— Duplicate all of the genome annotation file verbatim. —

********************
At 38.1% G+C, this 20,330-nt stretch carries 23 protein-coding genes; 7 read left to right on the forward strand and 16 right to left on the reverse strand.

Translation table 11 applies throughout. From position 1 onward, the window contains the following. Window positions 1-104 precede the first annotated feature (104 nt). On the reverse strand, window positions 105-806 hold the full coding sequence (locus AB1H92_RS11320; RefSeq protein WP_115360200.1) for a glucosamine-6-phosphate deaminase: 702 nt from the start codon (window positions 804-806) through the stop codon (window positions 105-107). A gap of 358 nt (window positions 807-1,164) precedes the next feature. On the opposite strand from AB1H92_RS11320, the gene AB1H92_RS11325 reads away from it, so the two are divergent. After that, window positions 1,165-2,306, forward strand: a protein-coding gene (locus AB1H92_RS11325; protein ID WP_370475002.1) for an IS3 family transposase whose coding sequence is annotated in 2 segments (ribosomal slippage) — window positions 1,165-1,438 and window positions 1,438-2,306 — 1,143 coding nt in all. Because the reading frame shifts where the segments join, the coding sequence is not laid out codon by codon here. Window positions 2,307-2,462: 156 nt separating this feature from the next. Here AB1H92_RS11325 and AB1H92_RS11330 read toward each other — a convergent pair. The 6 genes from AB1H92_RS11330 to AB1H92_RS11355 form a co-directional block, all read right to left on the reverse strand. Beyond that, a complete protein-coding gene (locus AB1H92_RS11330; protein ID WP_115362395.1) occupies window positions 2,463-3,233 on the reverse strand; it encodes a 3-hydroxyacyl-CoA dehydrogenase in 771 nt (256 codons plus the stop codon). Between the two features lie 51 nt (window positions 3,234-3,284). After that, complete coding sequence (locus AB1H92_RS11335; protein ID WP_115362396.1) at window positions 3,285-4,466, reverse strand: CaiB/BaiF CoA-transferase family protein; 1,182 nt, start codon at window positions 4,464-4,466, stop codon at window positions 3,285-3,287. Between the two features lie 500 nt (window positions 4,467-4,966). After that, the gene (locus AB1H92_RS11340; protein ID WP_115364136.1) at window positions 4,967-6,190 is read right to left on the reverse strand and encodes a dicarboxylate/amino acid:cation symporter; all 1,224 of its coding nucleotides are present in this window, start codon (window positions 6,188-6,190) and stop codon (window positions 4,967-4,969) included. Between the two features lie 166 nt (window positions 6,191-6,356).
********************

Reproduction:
At 38.1% G+C, this 20,330-nt stretch carries 23 protein-coding genes; 7 read left to right on the forward strand and 16 right to left on the reverse strand.

Translation table 11 applies throughout. From position 1 onward, the window contains the following. Window positions 1-104 precede the first annotated feature (104 nt). On the reverse strand, window positions 105-806 hold the full coding sequence (locus AB1H92_RS11320; RefSeq protein WP_115360200.1) for a glucosamine-6-phosphate deaminase: 702 nt from the start codon (window positions 804-806) through the stop codon (window positions 105-107). A gap of 358 nt (window positions 807-1,164) precedes the next feature. On the opposite strand from AB1H92_RS11320, the gene AB1H92_RS11325 reads away from it, so the two are divergent. After that, window positions 1,165-2,306, forward strand: a protein-coding gene (locus AB1H92_RS11325; protein ID WP_370475002.1) for an IS3 family transposase whose coding sequence is annotated in 2 segments (ribosomal slippage) — window positions 1,165-1,438 and window positions 1,438-2,306 — 1,143 coding nt in all. Because the reading frame shifts where the segments join, the coding sequence is not laid out codon by codon here. Window positions 2,307-2,462: 156 nt separating this feature from the next. Here AB1H92_RS11325 and AB1H92_RS11330 read toward each other — a convergent pair. The 6 genes from AB1H92_RS11330 to AB1H92_RS11355 form a co-directional block, all read right to left on the reverse strand. Beyond that, a complete protein-coding gene (locus AB1H92_RS11330; protein ID WP_115362395.1) occupies window positions 2,463-3,233 on the reverse strand; it encodes a 3-hydroxyacyl-CoA dehydrogenase in 771 nt (256 codons plus the stop codon). Between the two features lie 51 nt (window positions 3,234-3,284). After that, complete coding sequence (locus AB1H92_RS11335; protein ID WP_115362396.1) at window positions 3,285-4,466, reverse strand: CaiB/BaiF CoA-transferase family protein; 1,182 nt, start codon at window positions 4,464-4,466, stop codon at window positions 3,285-3,287. Between the two features lie 500 nt (window positions 4,467-4,966). After that, the gene (locus AB1H92_RS11340; protein ID WP_115364136.1) at window positions 4,967-6,190 is read right to left on the reverse strand and encodes a dicarboxylate/amino acid:cation symporter; all 1,224 of its coding nucleotides are present in this window, start codon (window positions 6,188-6,190) and stop codon (window positions 4,967-4,969) included. Between the two features lie 166 nt (window positions 6,191-6,356).